National Museum of Nuclear Science and History
Albuquerque, New Mexico
Will there ever be an atomic museum that can please everyone? Probably not, but the National Museum of Nuclear Science and History is trying hard to get there.
It opened in the late 1960s as the Sandia Base Weapons Museum before it became the Cold War-calibrated National Atomic Museum. Many of its early hellfire artifacts are still on display. Outdoor exhibits include an atomic cannon and the only B-52 to actually drop a live nuclear bomb. Indoors are weapon oddities such as an atomic mortar, a nuclear bomb-in-a-backpack, and an atomic torpedo. None of these extremely-short range concepts for weaponry were ever used (or at least not by anyone who survived to report how great they worked).
But the days when a child could buy an irradiated "atomic dime" in a nuclear museum gift shop are over. This museum has broadened its scope along with its name; exhibits now include everything from nuclear medicine to a Lego model of the first atomic pile. It doesn't all carry the same high yield of entertainment, but there's more than enough of everything to keep it interesting.
(The gift shop does have a commendable selection of vintage nuclear souvenirs such as flash goggles, Geiger counters, dosimeters, and gift items such as Little Boy and Fat Man wine bottle stoppers, and atom bomb earrings.)
Volunteers walk the museum floor, answering visitors' questions. Dave, who worked in a nuclear weapons R&D lab, showed us an exhibit of radioactive products and gadgets from the early 20th century: X-Ray Soap, Radium Starch, and a fluoroscope that was strapped to a patient's head so that a doctor could look inside.
"It was a radiomania craze," Dave said. "It was before everybody learned that it would kill you."
The museum receives a decontamination check twice a year (we were told), but people who live in paralyzing terror of the unknown may want to avoid certain exhibits, such as the radioactive Fiestaware that triggers ominous clackity-clacks from a carefully positioned Geiger counter.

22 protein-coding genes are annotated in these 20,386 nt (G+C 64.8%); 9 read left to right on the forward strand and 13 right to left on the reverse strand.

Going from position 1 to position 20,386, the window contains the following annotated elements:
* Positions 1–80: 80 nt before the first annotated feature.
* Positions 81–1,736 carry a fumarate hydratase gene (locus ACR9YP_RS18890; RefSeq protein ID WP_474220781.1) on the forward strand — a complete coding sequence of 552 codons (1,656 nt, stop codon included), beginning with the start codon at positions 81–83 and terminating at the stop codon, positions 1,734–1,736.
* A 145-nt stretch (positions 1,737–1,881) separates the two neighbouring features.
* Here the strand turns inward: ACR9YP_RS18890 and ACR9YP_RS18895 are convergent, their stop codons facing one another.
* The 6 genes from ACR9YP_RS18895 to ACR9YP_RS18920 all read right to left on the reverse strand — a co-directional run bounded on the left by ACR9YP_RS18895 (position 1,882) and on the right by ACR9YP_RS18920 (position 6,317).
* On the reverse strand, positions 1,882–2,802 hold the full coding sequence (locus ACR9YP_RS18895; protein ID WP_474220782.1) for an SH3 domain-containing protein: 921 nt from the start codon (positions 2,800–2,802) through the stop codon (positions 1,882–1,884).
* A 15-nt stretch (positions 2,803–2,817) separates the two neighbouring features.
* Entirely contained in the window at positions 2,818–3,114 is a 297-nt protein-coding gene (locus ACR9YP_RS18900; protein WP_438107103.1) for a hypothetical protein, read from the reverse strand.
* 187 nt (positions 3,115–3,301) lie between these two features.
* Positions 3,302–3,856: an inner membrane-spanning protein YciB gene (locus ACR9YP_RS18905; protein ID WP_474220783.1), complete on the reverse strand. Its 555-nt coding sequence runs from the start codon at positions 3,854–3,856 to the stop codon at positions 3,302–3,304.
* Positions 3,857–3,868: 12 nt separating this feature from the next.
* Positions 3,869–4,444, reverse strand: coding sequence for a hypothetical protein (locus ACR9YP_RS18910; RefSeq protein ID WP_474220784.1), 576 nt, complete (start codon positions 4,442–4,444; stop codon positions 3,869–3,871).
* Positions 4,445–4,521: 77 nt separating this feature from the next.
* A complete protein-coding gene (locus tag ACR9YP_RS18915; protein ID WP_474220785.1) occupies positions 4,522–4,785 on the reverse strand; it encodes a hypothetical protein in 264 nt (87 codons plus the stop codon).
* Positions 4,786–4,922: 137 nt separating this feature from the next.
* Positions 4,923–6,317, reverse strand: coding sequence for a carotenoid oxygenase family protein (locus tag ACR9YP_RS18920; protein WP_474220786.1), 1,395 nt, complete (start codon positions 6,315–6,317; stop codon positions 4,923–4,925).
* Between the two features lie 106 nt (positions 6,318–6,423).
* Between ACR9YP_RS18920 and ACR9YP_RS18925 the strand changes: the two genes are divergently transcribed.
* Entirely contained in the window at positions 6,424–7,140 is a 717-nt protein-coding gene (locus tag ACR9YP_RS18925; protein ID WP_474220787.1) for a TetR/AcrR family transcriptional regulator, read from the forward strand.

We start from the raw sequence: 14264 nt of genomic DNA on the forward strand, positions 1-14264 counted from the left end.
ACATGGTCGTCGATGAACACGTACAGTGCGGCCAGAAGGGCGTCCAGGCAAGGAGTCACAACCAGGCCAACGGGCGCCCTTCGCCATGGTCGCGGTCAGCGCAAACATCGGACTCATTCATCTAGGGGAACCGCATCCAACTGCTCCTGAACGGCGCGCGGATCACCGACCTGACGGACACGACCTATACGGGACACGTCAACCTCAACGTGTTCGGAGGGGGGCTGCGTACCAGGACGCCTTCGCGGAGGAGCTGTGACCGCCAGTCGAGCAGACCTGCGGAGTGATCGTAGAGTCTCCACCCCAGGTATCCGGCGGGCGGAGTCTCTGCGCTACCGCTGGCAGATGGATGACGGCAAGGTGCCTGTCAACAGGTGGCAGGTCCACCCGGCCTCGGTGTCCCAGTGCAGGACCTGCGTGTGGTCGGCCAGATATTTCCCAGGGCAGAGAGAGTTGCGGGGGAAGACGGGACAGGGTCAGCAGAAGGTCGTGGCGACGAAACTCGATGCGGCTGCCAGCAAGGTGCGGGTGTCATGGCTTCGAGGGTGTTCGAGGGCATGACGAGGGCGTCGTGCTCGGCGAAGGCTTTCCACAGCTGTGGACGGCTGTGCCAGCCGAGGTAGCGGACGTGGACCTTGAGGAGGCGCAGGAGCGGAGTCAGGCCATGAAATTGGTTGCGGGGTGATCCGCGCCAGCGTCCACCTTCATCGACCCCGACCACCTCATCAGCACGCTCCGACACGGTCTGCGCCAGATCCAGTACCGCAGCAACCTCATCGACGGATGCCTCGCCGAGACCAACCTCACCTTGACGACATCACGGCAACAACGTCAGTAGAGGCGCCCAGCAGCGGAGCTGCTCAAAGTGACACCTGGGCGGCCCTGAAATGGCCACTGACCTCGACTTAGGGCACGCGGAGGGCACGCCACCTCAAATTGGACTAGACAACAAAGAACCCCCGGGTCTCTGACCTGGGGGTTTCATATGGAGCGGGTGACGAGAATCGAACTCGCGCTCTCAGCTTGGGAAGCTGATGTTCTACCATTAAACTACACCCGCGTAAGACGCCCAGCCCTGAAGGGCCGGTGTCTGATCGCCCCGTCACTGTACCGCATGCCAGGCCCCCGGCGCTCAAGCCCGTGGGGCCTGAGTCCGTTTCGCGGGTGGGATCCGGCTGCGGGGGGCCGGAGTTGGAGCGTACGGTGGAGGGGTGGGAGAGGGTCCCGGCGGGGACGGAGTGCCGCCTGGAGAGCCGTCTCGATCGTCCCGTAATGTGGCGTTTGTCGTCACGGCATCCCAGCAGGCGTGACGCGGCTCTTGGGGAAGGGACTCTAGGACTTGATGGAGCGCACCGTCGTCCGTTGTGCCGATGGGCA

We stopped at an exhibit on plutonium, and Dennis, another human helper, told us that the element had an undeserved bad reputation.
"You can hold Plutonium-239 and -244 in your hand," he said. "You don't want to eat it, but you can." In the future, Dennis said, we'll need plutonium power or we'll have global brownouts. Hydroelectric and wind turbines won't cut it. "And," he added, "on any space voyage past Mars, solar panels are worthless."
There's a delicate balance at work in here, as fine as the settings needed to keep a nuclear bomb core from exploding in the back seat of a transport car (which is another exhibit in the museum). You might get nervous looking at the actual dented casings of atomic bombs that accidentally fell out of a plane. Yet you'll feel relieved seeing a cutaway model of a sturdy reactor containment dome. A shoe store x-ray machine for customer feet may make you uneasy, but an array of enthusiastic products -- such as "Atomic Blast" moonshine and a "luminous uranium" fishing lure -- reveals the sweeping potential of nuclear science.
Perhaps all of the diversity at the museum is a good thing. The more familiar we become with radioactivity, the less scary it will seem. Nuclear power isn't done with us yet. A renewed friendship with Mr. Fission may indeed light the world some day; we'll be mollified if he just puts atomic dimes back in the gift shop.